Monday, October 8, 2012

Short Stories, Flash Fiction, Word Economy

Welcome to the first post on Short Stories and Flash Fiction. It's my hope that these post will help you to fine tune you writing. The difference between short story, from 2,000 up to 10,000 words and flash fiction is word count. So we will take a lot at my recent flash fiction story for Romantic Friday Writers. You can read it in its entirety below this post.

Here's the word count in sequence.

The first draft: Word Count: 552

The second edition, my favorite, came in at, 496 words.

The final edition, which I published on my blog post, came in at, 378 words.

I’m sure that if I’d had some editorial help, I might have been able to shave even more off. I did find out there were some spelling errors which I corrected. This proves that your best still needs that extra set of eyes.

Here are the examples.

1:

“Libra!” Amaia said.
Shika drew the wagon to a stop in the center of the Gypsy camp. Men, women and children converged eagerly on the produce and meat she had brought with her. An older man with gray hair and a large gold earring in one lobe helped her down.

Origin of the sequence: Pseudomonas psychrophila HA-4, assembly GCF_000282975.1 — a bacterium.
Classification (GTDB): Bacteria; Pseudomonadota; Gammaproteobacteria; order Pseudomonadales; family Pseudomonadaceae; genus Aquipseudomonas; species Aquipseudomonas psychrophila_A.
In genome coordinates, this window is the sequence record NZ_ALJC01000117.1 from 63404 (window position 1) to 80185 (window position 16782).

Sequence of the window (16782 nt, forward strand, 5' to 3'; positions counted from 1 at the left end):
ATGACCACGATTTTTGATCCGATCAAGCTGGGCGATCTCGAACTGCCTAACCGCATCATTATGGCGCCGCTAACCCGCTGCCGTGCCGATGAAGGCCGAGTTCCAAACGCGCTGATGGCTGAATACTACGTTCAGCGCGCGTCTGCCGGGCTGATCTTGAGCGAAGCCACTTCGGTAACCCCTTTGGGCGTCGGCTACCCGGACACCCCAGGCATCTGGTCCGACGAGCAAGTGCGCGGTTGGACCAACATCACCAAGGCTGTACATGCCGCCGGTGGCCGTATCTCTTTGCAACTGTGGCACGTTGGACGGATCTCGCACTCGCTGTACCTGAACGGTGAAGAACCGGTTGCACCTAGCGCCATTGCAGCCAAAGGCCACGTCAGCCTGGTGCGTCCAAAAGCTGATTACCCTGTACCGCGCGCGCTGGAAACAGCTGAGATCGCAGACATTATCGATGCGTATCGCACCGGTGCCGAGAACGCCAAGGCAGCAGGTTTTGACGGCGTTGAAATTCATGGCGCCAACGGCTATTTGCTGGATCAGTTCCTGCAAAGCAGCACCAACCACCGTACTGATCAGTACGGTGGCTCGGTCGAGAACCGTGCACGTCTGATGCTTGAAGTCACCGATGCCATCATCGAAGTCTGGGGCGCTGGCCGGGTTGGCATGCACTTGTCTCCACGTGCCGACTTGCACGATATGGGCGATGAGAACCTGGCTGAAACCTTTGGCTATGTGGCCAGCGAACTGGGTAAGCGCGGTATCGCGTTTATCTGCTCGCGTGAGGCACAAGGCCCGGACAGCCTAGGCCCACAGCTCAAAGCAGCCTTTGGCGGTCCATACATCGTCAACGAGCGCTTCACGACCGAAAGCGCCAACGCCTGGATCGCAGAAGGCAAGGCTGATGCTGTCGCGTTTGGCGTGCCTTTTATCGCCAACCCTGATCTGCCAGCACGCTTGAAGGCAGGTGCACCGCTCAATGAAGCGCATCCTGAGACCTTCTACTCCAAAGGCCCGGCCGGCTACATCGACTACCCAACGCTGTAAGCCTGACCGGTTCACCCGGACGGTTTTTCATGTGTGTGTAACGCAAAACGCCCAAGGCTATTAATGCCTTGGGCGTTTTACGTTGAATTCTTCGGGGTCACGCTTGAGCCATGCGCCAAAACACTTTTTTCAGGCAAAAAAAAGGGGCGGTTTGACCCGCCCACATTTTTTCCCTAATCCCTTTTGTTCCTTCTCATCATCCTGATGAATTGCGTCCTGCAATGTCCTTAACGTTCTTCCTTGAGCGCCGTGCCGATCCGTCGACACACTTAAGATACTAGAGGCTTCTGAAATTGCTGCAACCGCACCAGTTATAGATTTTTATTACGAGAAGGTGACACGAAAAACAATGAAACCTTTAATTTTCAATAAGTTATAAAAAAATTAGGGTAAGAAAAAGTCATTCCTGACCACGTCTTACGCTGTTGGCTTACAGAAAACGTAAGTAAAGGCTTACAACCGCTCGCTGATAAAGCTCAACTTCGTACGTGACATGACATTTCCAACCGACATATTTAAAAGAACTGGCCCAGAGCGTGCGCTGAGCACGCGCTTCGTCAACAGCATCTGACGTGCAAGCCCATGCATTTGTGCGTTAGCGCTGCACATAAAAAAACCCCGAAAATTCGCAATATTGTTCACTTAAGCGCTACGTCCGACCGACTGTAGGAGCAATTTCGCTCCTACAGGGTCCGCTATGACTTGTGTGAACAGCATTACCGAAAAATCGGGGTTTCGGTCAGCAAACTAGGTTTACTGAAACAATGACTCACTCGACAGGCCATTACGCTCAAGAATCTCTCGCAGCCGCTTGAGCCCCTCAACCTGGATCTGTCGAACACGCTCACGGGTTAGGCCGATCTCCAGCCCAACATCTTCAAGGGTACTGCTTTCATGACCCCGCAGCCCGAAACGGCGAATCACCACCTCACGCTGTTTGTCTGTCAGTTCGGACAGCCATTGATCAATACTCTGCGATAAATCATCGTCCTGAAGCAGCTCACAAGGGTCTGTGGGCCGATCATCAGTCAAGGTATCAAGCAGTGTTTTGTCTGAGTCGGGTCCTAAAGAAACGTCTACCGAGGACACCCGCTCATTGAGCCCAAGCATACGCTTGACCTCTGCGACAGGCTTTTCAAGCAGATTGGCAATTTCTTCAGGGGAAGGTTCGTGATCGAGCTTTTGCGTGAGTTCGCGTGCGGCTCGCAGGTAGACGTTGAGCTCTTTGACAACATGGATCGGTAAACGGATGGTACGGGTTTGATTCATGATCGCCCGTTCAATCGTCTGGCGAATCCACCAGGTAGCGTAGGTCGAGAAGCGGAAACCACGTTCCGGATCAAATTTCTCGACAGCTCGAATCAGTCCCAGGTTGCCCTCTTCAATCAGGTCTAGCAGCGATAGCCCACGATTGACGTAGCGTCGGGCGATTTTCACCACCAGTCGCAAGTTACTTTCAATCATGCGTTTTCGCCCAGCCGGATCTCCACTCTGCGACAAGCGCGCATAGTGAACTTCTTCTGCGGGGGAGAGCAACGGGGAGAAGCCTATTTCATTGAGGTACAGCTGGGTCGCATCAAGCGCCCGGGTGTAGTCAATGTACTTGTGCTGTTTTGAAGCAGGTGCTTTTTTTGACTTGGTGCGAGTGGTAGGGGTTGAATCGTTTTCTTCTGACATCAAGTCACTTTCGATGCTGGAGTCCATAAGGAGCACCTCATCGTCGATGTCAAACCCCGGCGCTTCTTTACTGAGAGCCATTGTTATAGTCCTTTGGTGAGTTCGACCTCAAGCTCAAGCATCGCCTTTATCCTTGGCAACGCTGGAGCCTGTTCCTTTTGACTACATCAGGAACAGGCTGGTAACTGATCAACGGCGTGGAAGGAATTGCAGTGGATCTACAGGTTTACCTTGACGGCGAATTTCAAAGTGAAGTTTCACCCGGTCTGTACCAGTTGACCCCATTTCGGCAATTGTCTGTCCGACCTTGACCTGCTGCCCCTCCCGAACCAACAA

“Thank you, Dunixi,” Shika said, as her feet touched the ground.

"Libra," Amaia said.

“I’m sorry, Amaia. What do you mean?”

“You.”

Amaia often spoke in riddles. Shika waited, admiring the middle aged woman’s long silken black locks that curled tight against the bonds of the colorful woven scarf she wore. While the crowd dispatched the groceries Shika had brought for them, the two women went to the table that served Amaia in her future sight predictions.

2: